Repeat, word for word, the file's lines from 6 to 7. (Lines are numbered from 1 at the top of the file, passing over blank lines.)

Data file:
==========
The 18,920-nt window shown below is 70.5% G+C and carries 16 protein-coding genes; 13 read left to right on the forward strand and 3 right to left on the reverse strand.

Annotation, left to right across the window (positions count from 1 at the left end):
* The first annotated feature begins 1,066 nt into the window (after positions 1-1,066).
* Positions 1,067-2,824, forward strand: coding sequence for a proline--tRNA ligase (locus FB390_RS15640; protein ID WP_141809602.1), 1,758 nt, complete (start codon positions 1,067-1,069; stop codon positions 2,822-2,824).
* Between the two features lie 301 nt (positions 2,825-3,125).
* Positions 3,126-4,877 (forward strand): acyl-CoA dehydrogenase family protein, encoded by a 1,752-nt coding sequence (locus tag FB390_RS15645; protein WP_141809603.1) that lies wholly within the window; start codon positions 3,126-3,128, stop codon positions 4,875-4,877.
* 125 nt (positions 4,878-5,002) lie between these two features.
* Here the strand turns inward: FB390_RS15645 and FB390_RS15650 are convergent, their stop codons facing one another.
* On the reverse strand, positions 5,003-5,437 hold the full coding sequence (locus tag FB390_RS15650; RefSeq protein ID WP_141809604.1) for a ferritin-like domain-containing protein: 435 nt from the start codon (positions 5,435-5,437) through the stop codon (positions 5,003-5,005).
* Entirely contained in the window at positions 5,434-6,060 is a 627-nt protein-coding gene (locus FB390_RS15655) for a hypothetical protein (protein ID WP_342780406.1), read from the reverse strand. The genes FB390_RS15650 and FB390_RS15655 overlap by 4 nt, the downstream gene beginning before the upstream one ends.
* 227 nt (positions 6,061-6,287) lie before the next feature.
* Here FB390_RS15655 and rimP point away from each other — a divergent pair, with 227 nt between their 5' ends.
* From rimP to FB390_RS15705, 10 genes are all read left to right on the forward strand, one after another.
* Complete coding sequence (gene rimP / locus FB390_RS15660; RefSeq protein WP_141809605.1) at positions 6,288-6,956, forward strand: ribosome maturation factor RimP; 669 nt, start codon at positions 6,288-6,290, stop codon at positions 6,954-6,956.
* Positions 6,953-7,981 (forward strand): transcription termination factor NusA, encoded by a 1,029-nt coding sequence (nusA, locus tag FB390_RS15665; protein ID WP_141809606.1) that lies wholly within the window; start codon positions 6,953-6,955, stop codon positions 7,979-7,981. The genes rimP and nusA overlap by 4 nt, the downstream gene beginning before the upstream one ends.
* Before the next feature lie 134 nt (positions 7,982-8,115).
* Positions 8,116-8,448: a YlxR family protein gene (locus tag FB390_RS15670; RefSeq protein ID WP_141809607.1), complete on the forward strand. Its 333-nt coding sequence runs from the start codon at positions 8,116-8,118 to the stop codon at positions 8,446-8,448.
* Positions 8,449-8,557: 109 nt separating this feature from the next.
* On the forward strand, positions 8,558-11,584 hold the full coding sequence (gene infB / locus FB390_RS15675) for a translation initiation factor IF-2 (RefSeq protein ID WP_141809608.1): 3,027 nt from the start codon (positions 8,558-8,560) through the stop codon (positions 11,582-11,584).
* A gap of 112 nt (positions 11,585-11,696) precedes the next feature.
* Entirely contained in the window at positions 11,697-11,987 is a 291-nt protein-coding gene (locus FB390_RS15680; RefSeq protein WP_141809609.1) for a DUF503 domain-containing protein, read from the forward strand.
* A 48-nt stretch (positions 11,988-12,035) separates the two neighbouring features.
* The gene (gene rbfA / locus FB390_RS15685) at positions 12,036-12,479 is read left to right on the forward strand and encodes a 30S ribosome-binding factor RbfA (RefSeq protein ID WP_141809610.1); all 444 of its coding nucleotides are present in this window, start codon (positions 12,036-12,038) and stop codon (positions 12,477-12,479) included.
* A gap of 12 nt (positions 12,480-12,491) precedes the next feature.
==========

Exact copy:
* Positions 3,126-4,877 (forward strand): acyl-CoA dehydrogenase family protein, encoded by a 1,752-nt coding sequence (locus tag FB390_RS15645; protein WP_141809603.1) that lies wholly within the window; start codon positions 3,126-3,128, stop codon positions 4,875-4,877.
* 125 nt (positions 4,878-5,002) lie between these two features.